The Western Neighborhoods Project is an all-volunteer nonprofit group that gathers historical information about San Francisco's outer neighborhoods. By collecting photos and personal accounts of what life was like in these "Outside Lands," WNP members say they're working to create a tighter-knit community.
"I think the changing nature of the city has brought about a large number of electronically-connected people who are interested in their new home," said David Gallagher, a WNP founder who also created and designed their website, outsidelands.org.
Gallagher and a volunteer at work. Photo by Walter Thompson/Hoodline
The project started in 1999, when founder Woody LaBounty was temporarily living in North Carolina. Eager to return to his hometown, LaBounty approached Gallagher with the idea of creating a neighborhood community history site. "My goal was to write neighborhood history for all the underserved neighborhoods in San Francisco that hadn't been very well recorded," said Gallagher.
Initial efforts focused on the Richmond and Sunset, but "we've expanded to Ingleside, Merced Heights and Sunnyside," Gallagher said. "I'm gratified to say that other groups have been inspired by our work and popped up."
The project is staffed entirely by volunteers, some of whom work out of a second-story office on Geary Blvd. filled with historical photos, posters and other ephemera. Volunteers post original articles, retouch photos, produce a podcast and maintain message boards, in addition to creating events where people can come together to explore local history.
Memorabilia at the office. Photo by Walter Thompson/Hoodline
"We've been doing tons of events," said Nicole Meldahl, a volunteer who started working with WNP after attending SF State as a history major. She is now the collections manager, registrar and a board member. "We do lots of history walks for our members, we just did an historic pub crawl on Clement Street, and we have a bike tour of western Golden Gate Park coming up on June 6."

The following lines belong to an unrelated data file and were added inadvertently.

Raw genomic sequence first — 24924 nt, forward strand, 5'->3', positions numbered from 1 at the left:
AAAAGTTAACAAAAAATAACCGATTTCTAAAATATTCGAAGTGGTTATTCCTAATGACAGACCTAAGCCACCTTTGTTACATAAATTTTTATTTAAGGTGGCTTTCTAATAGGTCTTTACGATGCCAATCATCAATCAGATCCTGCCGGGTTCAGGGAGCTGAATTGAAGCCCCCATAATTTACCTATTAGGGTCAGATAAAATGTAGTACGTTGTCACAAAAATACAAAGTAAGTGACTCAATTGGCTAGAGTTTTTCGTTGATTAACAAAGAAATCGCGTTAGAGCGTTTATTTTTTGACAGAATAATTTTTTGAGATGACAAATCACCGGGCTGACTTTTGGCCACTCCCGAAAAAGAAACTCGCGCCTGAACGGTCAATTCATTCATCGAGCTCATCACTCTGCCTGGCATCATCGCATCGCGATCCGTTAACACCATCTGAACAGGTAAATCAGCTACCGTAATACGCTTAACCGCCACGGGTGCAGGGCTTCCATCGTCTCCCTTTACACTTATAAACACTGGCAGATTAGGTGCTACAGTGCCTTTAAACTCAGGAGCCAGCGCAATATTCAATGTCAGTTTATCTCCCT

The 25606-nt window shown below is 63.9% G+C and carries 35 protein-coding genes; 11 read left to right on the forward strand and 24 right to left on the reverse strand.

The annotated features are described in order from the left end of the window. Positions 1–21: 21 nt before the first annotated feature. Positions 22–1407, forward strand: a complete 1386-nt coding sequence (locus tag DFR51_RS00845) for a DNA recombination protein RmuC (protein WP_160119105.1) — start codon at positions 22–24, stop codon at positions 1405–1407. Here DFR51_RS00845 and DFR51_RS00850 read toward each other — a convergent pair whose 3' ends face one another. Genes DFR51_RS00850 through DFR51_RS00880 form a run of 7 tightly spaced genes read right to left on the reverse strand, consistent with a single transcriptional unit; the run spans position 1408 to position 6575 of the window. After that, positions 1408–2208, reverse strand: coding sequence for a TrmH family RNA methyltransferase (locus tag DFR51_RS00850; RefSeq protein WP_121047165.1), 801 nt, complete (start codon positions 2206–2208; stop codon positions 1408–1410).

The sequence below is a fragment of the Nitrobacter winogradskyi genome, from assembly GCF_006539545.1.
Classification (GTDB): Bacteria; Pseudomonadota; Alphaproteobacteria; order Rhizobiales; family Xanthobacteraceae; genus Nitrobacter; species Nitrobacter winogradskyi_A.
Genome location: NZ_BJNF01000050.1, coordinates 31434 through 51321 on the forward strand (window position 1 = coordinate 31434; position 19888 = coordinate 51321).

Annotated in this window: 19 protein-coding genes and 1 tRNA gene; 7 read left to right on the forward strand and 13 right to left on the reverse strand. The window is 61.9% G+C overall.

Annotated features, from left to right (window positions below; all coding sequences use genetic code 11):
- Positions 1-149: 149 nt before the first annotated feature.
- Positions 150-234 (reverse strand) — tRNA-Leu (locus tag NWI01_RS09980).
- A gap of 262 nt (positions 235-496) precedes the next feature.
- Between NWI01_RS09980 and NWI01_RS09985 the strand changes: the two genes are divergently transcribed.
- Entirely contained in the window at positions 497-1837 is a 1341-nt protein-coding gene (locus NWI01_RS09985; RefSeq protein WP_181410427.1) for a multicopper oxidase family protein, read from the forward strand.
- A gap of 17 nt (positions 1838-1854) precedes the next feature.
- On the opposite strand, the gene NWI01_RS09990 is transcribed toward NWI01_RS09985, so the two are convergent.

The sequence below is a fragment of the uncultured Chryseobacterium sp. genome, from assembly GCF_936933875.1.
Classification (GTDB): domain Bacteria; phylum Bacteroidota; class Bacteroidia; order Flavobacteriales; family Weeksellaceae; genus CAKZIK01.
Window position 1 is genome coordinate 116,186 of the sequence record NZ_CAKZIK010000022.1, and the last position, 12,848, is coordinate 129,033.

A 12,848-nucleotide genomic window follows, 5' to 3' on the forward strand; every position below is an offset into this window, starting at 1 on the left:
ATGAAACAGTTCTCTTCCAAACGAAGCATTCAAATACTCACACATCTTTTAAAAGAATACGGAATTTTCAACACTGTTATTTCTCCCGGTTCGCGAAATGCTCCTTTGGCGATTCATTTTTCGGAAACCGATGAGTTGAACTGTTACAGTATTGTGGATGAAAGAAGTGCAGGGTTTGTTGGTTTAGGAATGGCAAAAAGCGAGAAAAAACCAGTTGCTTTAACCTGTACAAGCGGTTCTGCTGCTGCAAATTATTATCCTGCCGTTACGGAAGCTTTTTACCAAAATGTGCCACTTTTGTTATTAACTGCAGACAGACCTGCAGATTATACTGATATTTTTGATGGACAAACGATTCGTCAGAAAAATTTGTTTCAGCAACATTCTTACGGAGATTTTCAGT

Volunteers gather data from many sources, but "we have a lot of friends who are historians for us and do the research," said Meldahl. According to Gallagher, "one of the nice things about the Sunset and Richmond districts is that you can find people who were the first owners and have seen the city change a lot over time. We have a lot of contributors who've seen the city change in huge ways."
"Our message board
is full of anecdotal stories from people who've left the city and talk about these businesses and areas and talk about what life was like in the 40s, 50s and 60s," Gallagher said. "Whenever we do have people coming and reminiscing, they always seem to know each other."
Gallagher said the project covers "lost history where we look at places and say, 'here's where the Sutro Baths
were, or 'here's where Playland
was," which is balanced by "more in-depth history, where we explain how an area developed, or why the freeway is down there and not over here."
The project's photo archive
is its strongest asset, Meldahl said. "At the history expo we've been at the last few years, people like to come up and engage with the photos that they remember, and they'll tell us amazing stories," she said.
"I focus on photos because I like to see what things looked like," said Gallagher, "but really, it's the human element in the stories that are the real gold about how San Francisco's grown and changed."
When Hoodline visited WNP's office, two volunteers were reviewing and retouching a new batch of historical photos. It turns out to be a big project.
Gallagher and Meldahl at work. Photo by Walter Thompson.
"We've been blessed with a huge new collection of historical images given to us by one collector who has made it his life's work to collect pictures of San Francisco," Gallagher told us. "We're going to launch a new web site that has historical pictures from all over the peninsula, so that's coming soon."
In addition to scanning the recently acquired collection, white-gloved volunteers have been rehousing and labeling negatives and prints.
Gallagher has also created a private site for WNP member-curators who are reviewing the newly-acquired collection and adding crowdsourced captions and locations. The collection includes glass-plate negatives, which means even the oldest images retain their pristine quality. Once curators are finished, "there'll be a new site that shows off this amazing collection," said Gallagher. "We're talking tens of thousand of images, many of which have never been seen at all."
"We're applying for grants because we really do need funding to pay for some of the amazing hard-working people here, and also to pay for supplies," Meldahl said.
"We're preservationists at heart," added Gallagher. "We want San Francisco to stay a certain amount the same, but we're just telling the story, we're not trying to shape it."
Membership in the Western Neighborhoods Project is tax-deductible; members receive a quarterly newsletter, free WNP publications and invitations to events and guided walks.